Japanese culture vibrates with the energy of anime, an art form that's giving American pop culture a run for its money.
TOKYO — As taxi driver Osamu Nozawa waits for his next fare, he often reaches for his favorite manga to pass the time - a small graphic magazine about a sniper called GoruGo 13. While a grown man reading a comic book might seem unusual in other parts of the world, in this small island nation Mr. Nozawa is only one of millions of consumers of anime (as animation is known here). "I've been an anime fan since I was a child," says Nozawa with a laugh as he navigates the busy midday traffic. "So is everyone I know."
What began as a distinctly Japanese style of visual storytelling has gone global. As culture watchers from Tokyo to London point out, anime is far more than Pikachu and PowerPuff girls. The art form has achieved what no other indigenous cultural expression has managed to do: become widespread enough to challenge America's stranglehold on entertainment.
"It is one of the only true rivals to American pop culture," says Kaoru Mfaume, vice president of acquisitions for Manga Entertainment.
"Westerners tend to look at the style and think it's simple," says Al Kahn, CEO of 4Kids Entertainment, the firm responsible for launching the worldwide Pokémon craze. "But that's the secret to its success, especially with young people, because the Japanese [value] the story and writing more than the style."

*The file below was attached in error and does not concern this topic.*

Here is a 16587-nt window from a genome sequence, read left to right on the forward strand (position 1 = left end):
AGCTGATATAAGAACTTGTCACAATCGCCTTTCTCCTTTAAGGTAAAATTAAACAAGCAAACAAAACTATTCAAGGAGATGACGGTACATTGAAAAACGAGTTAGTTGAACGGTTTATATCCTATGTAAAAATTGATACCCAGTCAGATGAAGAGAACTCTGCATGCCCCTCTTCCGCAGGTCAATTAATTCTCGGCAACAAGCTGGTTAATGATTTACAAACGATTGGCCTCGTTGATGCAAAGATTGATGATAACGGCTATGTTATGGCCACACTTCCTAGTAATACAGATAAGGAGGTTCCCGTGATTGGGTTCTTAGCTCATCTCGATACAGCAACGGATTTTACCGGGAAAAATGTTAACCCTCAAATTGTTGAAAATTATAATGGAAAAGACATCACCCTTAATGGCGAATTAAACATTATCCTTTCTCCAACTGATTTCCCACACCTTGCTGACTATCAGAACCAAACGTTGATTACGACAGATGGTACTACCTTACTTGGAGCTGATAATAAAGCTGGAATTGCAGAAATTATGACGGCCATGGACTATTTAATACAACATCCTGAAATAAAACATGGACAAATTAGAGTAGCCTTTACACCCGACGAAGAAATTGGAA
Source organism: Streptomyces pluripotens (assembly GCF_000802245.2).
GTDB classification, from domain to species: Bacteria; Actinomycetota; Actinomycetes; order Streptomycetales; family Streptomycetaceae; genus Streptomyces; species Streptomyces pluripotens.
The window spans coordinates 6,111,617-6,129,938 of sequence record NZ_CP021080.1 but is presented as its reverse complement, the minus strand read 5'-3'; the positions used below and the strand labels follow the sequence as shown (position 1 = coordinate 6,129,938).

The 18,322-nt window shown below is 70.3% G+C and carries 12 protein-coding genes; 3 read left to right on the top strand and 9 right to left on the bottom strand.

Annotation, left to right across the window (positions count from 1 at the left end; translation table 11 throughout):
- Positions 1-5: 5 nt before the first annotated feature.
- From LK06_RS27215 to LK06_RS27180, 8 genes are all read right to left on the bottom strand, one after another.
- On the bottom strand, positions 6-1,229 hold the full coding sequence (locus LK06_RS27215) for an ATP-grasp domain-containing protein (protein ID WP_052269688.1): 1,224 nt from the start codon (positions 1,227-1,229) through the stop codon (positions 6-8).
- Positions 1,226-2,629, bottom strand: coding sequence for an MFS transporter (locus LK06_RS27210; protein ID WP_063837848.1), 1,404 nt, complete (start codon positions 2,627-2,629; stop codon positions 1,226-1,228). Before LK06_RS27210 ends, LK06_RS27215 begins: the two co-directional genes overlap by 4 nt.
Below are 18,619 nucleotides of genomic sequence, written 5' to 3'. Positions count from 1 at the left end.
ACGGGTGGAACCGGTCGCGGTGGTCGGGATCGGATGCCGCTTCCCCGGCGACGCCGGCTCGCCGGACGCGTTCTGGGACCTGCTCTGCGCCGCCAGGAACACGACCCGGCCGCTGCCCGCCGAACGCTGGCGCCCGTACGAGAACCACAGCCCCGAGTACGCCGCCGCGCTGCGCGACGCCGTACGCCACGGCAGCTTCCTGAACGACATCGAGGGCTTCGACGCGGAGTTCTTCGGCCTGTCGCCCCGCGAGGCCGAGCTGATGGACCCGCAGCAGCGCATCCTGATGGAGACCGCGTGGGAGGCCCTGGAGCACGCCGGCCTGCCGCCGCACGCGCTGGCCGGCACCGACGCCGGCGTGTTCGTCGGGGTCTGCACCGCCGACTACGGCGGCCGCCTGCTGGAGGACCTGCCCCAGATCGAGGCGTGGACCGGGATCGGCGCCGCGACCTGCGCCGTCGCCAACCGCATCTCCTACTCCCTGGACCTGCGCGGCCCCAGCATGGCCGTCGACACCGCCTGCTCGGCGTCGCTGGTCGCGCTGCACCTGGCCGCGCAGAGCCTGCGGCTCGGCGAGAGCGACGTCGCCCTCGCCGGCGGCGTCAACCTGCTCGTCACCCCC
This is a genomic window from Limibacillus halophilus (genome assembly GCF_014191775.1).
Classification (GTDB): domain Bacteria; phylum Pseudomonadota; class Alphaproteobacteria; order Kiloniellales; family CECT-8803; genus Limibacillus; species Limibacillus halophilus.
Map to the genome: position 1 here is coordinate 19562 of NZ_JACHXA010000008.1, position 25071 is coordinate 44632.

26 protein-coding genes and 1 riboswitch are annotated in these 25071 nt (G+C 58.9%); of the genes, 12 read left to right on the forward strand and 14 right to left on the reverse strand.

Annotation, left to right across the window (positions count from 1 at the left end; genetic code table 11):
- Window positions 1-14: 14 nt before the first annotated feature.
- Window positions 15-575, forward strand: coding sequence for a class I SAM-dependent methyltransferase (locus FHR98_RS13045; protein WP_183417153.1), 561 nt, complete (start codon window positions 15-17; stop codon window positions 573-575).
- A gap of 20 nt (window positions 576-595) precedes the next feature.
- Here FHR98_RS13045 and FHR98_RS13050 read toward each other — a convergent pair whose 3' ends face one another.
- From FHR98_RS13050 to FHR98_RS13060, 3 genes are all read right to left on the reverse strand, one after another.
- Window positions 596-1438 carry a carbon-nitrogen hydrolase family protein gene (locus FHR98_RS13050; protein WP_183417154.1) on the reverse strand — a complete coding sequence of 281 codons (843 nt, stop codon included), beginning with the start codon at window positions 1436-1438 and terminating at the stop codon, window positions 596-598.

The form emerged nearly a half-century ago from a war-torn Japan that was struggling to make sense of its losses. Japan has a long pictorial tradition and pictographs were a natural form of popular entertainment for artists, says Mr. Mfaume. "They began expressing all their fantasies about the future," he adds, pointing to the Japanese manga, or comic books, which became the foundation for the film and TV incarnations. "Everything they feared about death and war and life and peace after nearly being annihilated in the war, went into anime," he says.
The form first emerged with the work of Osamu Tezuka, who incorporated certain cinematic elements that began to distinguish anime from other forms of animation such as Walt Disney's familiar cel animation, says Joanne Bernardi, associate professor of Japanese film and media studies at the University of Rochester, New York.
"Tezuka was clearly preoccupied with ... a response to Japan's national psyche as it emerged from World War II," says Professor Bernardi. "The devastation of the nation physically, economically, psychically had a lot to do with his choice of subject matter - good versus evil, the conflict between humanmade technology and nature, even the basic questions of the meaning of humanity."
Anime still reflects these early concerns but has now morphed into a wide range of artistic expressions. However, says Bernardi, it is still characterized by its ability to accommodate what Americans might consider "uncartoonlike" or adult subjects "with a sophisticated sense of both narrative and visual style." This includes everything from the Saturday morning cartoons of "Sailor Moon" to bleak, psychosexual adult novels, to the entire world of "cos-play" in which fans adopt the costumes of their favorite characters. It also includes the bestselling works of perhaps the country's most internationally well-known anime artist, Hayao Miyazaki, whose latest film, "Howl's Moving Castle," opened earlier this month in the United States.
Mr. Miyazaki won the Oscar for Best Animated Feature in 2003 for "Spirited Away," which was a top box-office draw in Japan. His other films include "Porco Rosso" and "Princess Mononoke." Tokyo's Ghibli Museum is devoted to his work. The playful building underlines how seriously the Japanese take their anime. Crowds of all ages file quietly through rooms papered with his drawings, studying the notations and elegant pictures. "We like anime," says 20-something Rie Tokura, "because it is not American. We like it especially because it is Japanese."